Quick Study: March 2008 Archives
She's a friend of the family -- and I think I turned her on to George Gissing, or at least to New Grub Street (a novel of overdetermined interest to us both).
Somebody at The Nation ought to keep an eye on this blog and figure out a way to get Kathy on board there....
Were people really saying that? Maybe they were and I wasn't paying attention, or have forgotten in the meantime. And Maud is in New York, which is a better place for hearing such conversations than DC, probably. But in any case, my recollection is different.
Other than knowing that the band had just two members, I had very little sense of The Spinanes when their album Manos came out in the early 1990s. It immediately became a favorite. But after a span of years, and thanks to the magic of Web 2.0, I have learned that Rebecca Gates, the singer/guitarist, is...luminous:
Maybe especially so here, in a song seemingly better mixed for the video than it is on the album:
Okay, one more cut, this time from Manos:
There does not seem to be very much of substance about the Spinanes to read online, apart from this interview with Goetz and a handful of blogposts by people with fond memories of the band.
But my dim memory of the Dallas press from a quarter century ago (when there were, strange to say, two competing newspapers in one midsized city) is that book reviews appeared in the weekend sections devoted to editorials, punditry, think pieces, etc.
That is still the case with The Boston Globe, where book coverage appears in the back of the Ideas section. Likewise now with The L.A. Times.
A colleague has written to ask whether other American papers have tried this -- attaching their book reviews to the Opinion or Outlook sections, or whatever the Big Concept pages are called, locally. If so, how did the move go? How did readers react?
Off the top of my head, I couldn't think of any. But it seemed like a query best addressed by the NBCC membership -- geographically farflung and deeply informed as, of course, you all are. [Likewise with Quick Students.-sm]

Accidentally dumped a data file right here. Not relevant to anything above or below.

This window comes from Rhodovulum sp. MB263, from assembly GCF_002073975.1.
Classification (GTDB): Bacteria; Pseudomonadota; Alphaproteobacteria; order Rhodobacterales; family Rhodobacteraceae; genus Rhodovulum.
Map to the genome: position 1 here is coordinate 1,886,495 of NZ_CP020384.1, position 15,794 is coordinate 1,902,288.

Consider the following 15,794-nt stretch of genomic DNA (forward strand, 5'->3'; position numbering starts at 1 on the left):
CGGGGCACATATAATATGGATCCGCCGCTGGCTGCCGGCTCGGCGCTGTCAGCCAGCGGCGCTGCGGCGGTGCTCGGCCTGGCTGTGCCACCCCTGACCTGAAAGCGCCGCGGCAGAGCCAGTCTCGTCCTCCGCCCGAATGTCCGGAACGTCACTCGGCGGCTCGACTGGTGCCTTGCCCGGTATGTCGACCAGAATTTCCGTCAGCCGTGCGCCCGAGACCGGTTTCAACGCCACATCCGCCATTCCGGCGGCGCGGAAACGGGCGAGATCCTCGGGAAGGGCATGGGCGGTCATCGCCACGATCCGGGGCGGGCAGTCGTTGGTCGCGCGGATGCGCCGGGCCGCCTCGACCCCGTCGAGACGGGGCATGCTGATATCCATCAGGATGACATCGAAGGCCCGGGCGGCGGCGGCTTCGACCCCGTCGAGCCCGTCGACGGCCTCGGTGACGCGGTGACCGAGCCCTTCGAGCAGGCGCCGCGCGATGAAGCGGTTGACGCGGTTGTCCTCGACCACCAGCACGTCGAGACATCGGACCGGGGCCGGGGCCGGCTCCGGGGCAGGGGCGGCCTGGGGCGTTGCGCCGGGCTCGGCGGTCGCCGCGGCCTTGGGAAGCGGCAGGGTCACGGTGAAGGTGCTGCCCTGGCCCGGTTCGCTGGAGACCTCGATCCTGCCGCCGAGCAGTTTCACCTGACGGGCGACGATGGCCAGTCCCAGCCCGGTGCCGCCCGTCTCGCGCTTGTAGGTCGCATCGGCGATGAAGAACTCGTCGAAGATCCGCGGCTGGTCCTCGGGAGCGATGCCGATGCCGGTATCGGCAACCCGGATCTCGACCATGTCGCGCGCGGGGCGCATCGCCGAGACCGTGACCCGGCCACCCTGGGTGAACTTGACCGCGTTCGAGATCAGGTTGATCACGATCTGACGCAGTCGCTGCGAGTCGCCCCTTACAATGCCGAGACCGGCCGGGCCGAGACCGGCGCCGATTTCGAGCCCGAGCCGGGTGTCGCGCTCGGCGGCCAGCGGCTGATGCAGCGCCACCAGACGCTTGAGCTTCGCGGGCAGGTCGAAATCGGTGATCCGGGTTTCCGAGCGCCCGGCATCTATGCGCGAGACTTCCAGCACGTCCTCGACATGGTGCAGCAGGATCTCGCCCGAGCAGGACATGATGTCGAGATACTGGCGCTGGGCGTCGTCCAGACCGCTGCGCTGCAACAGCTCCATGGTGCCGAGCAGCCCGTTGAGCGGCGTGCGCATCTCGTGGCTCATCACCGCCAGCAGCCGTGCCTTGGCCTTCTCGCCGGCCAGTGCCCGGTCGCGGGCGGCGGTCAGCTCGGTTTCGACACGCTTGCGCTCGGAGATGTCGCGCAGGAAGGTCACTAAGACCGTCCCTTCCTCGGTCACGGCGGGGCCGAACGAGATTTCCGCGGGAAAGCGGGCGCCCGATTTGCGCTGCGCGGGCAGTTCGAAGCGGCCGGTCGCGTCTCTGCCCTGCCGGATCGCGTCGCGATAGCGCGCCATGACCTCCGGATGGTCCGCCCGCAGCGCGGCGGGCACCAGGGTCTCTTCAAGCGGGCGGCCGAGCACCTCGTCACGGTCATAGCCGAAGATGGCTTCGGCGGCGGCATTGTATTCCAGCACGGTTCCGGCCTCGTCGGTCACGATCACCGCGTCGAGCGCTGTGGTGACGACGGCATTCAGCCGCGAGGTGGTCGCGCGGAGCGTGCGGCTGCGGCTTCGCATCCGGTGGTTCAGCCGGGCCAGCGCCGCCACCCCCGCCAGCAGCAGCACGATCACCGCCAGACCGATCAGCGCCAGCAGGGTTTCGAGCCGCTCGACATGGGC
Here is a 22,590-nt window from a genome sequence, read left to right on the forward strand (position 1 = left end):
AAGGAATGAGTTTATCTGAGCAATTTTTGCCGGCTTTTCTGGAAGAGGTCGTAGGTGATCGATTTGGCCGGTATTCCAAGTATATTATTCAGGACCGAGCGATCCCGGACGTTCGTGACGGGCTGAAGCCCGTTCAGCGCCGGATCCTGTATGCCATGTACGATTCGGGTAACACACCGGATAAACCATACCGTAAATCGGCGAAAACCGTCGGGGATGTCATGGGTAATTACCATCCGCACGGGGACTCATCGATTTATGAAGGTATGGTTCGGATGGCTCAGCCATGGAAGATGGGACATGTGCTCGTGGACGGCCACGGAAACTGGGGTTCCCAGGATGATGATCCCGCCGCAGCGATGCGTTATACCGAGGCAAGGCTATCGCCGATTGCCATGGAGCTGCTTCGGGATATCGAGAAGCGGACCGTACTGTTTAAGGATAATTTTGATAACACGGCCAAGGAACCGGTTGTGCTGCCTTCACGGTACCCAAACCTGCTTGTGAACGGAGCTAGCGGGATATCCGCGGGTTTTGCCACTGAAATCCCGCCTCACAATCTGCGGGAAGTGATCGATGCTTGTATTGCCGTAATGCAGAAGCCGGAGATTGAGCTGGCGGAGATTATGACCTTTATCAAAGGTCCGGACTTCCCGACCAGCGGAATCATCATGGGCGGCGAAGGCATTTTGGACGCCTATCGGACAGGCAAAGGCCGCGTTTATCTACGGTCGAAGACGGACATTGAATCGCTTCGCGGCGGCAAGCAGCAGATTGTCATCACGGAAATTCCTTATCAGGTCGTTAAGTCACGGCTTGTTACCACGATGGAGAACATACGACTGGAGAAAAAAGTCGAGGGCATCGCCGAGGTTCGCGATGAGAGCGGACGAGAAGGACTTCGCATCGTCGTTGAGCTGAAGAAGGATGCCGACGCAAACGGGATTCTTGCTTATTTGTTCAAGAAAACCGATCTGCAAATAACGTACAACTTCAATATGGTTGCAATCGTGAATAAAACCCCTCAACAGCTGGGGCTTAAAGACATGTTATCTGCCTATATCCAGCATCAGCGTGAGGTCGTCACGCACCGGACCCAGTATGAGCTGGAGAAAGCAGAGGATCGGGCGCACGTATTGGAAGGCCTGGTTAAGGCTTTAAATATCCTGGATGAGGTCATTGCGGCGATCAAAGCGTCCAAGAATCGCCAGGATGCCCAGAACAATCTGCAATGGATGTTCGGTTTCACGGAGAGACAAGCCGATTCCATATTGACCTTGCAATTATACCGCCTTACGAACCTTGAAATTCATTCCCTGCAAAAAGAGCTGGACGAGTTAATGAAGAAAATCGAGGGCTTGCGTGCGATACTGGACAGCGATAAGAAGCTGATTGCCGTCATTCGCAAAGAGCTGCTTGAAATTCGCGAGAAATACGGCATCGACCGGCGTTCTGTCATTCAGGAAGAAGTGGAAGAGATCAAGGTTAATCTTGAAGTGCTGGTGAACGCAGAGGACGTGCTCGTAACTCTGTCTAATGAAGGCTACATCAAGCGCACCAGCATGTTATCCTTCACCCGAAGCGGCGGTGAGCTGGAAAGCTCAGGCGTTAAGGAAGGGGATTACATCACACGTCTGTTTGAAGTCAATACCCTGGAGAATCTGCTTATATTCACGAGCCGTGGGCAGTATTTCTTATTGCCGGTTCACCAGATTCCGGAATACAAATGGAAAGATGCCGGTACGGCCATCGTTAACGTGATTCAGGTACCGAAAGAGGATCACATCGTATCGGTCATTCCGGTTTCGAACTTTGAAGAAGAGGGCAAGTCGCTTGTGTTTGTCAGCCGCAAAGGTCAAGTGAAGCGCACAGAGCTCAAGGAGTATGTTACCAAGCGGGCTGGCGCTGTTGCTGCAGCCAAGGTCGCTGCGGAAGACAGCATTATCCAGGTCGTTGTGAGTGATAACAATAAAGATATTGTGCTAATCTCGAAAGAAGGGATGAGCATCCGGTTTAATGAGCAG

A friend writes (by email) to announce the creation of a new blog consisting entirely of IM transcripts. "Our intention is to have a fresh conversation up every weekday," writes this person, "and we already have about three weeks of material scheduled in advance. If you like it, I'd be very happy if you would promote it by whatever means you deem appropriate -- but just don't mention my name, because I'm trying to make it so that it doesn't come up on a Google search for me."
It is called A Prolific Squalor. That sounds as if it ought to be the title of a short story by Donald Barthelme. I don't know if that is deliberate. But having read the blog, the overtone does seem appropriate.
a kind of laboratory experiment in literary sociology. Can a group of people frustrated with prevailing trends in the publishing industry (which is constantly on the lookout for the next Da Vinci Code, as if one weren't enough) and with mainstream media (where reviewing space shrinks constantly) win recognition for a worthy, but otherwise potentially overlooked, piece of fiction?That from the headnote to an interview with one of the founding Litblog Coopers, Dan Green, about the thinking and process behind the effort.
After a three-year run, the Coop is shutting down, according to an announcement by Green, "mainly because so many of its members have become so preoccupied with their own blogs, as well as other literary endeavors that in some cases their blogs helped to make possible, that they could not devote the kind of time and attention required to keep a loosely-affiliated group like the LBC functioning adequately."
If Samuel Beckett produced The Charlie Rose Show....
Actually more Ionesco, I think, than Beckett. But the "staging" here does somewhat recall "Ohio Impromptu."
Sorry to have to break the news, but just because some academics refer to unfamiliar ideas or thinkers -- or use butt-ugly jargon to write gelatinous sentences -- it does not then follow that all of their work is necessarily a hodgepodge of random terms.
It is very popular to believe otherwise, of course. Not knowing anything about cultural theory is, in many cases, a point of great pride to the not-knower. The cost of being even a pluperfect ignoramus in such matters is minimal. Most of the time, in fact, the cost is nonexistent.
A certain impatience with contemporary litcritspeak is not (let's say) a thing kept well-hidden throughout the course of my career. But that impatience has been earned. I sit through plenty of conferences waiting to hear something that is not just triteness gussied up in polysyllables. This is a task I approach with all the enthusiasm of Job at discovering a new set of boils.